In one word- delicious.  Eating is so easy in Japan. There is good food everywhere. Even the food at the cornerstore is surprisingly good. Some of my best lunches have been salads grabbed on the run for 298 yen ( about 3$).   There are lots of kelp and seaweed included in salads and hot dishes as well -very tasty and nutritious. Hot sweet potatoes are available in many places – the odour is distinctive. When French is used in public signs, it is usually to indicate a restaurant or a bakery or surprisingly a hair salon! I rarely see people eating casually on the street or on the run in the subway system. Chewing gum is something I almost never see, but smoking and drinking alcohol are common, but not on the street. Japanese cuisine is noted for the way it is prepared and presented. Small quantities of a variety of very fresh food served in small bowls: rice always a staple, maybe some miso soup plus a tiny bowl of pickled condiments, the main course which could be fish and a side of vegetables and optionally a small dessert. Japanese desserts are not nearly as sweet as anything you would find at home. My favourite dessert snack is daifuku and any variation of which I will sorely miss at home. This is a popular bean-filled rice cake. The sticky rice is beaten for a very long time until soft and doughy and then stuffed with a naturally sweet adzuki bean paste. Absolutely yummy and so satisfying. The best I tasted were ichigo daifuko – strawberry stuffed. I thought this would be something I would learn how to make and do at home, but it takes hours of intense pounding on sticky rice, so I think I will abandon that plan. The one thing I find disturbing is the Japanese need to wrap everything as if it were a gift, also extends to food. Even things like one grapefruit will come wrapped in cellophane – so much plastic.

I haven’t eaten one thing that I didn’t like. Something like natto, may require a bit of work, but neither did I dislike it. Natto is a fermented bean dish often eaten for breakfast and it is the texture that people find most difficult – rather viscous,  slimy in other words. Sushi of course is everywhere and very fresh. The best sushi I ate was at the Tsukiji Fish Market. We sat at the counter and the chef helped us choose things and prepared them in front of us. I love onigri. What a great replacement that would be for the sandwhich – essentially a ball of sticky rice that comes in a variety of flavours and stuffings – all handily wrapped for a no-fuss removal and hand-eating! Delicious and ingenious. Onigri vary from 90 to 150 yen. (.90 to 1.50$) Nabe, fish, chicken, vegetable and probably more…those are the kinds I tried – all fantastic. Nabe is cooked in front of you on a gas stove – a bouillon base with what every you want added. I want to make nabe at home this autumn or winter. Another great discovery has been udon and soba noodle dishes. Udon is a wheat based fat noodle and soba is a buckwheat noodle, served both hot and cold. One of my first mistakes with dining in Japan was not knowing how to eat cold soba. It was served in a slatted wooden bowl with a bowl of dark sauce on the side. I poured some of the sauce onto the soba and it of course immediately ran everywhere out onto the platter (at least it was on a platter and not set out directly onto the table!!!) The host quickly came to us, motioning to dip the soba into the sauce. AH! so much to learn.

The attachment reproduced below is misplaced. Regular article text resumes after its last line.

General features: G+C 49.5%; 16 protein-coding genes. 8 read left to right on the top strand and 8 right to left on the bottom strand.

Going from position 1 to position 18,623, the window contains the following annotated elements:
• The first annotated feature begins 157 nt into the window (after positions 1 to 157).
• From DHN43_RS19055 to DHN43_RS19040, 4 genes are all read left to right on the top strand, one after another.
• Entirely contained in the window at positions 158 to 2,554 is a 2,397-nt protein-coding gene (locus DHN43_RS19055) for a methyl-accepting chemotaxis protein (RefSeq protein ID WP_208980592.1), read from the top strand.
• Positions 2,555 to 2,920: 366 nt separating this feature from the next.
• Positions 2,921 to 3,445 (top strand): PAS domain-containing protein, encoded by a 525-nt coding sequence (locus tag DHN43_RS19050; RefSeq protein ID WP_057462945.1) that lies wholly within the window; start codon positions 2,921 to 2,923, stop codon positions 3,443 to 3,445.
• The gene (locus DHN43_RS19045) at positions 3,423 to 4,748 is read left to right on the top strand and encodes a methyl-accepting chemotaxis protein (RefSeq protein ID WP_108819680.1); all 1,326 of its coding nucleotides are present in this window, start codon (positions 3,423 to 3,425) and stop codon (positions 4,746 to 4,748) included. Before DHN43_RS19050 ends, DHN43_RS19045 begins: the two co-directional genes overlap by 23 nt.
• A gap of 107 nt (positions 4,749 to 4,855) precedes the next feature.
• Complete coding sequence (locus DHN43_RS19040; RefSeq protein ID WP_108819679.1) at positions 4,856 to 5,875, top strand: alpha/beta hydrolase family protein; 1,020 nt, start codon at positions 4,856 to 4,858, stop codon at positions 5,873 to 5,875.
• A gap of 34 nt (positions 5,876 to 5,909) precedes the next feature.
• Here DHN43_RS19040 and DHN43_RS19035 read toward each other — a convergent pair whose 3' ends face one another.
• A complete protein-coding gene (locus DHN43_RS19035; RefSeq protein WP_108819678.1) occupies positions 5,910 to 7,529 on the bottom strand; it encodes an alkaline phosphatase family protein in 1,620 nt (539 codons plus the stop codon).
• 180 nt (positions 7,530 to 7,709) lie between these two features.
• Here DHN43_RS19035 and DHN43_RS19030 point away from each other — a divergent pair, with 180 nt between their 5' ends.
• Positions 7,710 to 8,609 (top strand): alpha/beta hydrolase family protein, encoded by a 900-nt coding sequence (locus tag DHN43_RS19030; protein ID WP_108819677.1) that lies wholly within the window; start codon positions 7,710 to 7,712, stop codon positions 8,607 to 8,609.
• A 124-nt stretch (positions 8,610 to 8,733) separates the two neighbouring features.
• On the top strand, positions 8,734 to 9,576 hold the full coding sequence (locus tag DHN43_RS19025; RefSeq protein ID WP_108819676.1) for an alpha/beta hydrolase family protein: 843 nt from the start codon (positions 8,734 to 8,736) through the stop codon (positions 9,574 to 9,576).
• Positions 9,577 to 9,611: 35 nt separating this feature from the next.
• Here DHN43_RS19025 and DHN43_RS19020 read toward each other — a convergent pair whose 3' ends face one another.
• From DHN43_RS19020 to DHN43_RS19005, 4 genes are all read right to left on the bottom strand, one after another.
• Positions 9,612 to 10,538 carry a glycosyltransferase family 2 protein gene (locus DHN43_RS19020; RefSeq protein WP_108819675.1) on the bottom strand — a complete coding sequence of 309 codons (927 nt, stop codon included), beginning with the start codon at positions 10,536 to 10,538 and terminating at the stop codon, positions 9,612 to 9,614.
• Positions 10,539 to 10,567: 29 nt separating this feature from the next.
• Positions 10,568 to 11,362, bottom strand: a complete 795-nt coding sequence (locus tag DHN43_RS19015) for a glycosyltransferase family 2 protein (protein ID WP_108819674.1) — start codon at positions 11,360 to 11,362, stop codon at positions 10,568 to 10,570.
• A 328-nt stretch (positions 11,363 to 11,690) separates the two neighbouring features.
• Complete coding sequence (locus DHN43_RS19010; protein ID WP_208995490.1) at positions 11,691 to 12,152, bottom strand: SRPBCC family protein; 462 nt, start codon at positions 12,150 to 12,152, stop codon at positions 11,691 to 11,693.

Green tea is everywhere, both hot and cold as is coffee. I had never tasted cold coffee before; it’s quite good. There are machines for all kinds of beverages on all the streets. There is even one in the entrance-way downstairs. Beware the beverage you buy at the corner store. If it says 8% something – that usually means alcohol. You can buy all kinds of fruit-looking fizzy drinks at the corner store that have 8 to 9% alcohol. I unknowingly downed an entire can in a few minutes one late, warm, thirsty afternoon with Paul in Kyoto. That picture of me below, holding my face – I am holding it because it feels like it is going to fall off…I got so drunk so fast I couldn’t move. Paul had to go and buy some water. !5 minutes or so later I was fine, but for awhile, I was quite out of it.

Emiko-san invited me to a beautiful dinner at her place. She prepared a fish nabe with lots of sake and vegetables and salads and dessert accompanying. I will include a video of preparing the nabe as well as one of a lovely singing sake carafe with this post. It is an antique carafe so precisely made that the air movement causes a singing noise. Very elegant and beautiful.

Making Fish Nabe    Singing Sake Carafe




All meals, large and small begin with the words, Itadaikimas – essentially, thank you for this food and thank you for preparing it. All meals end with, Goochisoosama – pretty much the same as itadaikimas. I kept a very lean refridgerator, buying food daily as I needed it. Daikon radish became a staple in my salads and in cooked vegetable dishes. Sliced very thinly along with fresh ginger and carrots in a bowl covered with water, rice vinegar at dash of sugar and tamari makes an instant fresh pickle -keep it in the fridge. Rarely eating bread or cheese accompanied with exercise, I lost 12 pounds in 5 months. Japan has changed my eating habits and my tastes- for the better! Goochisoosama!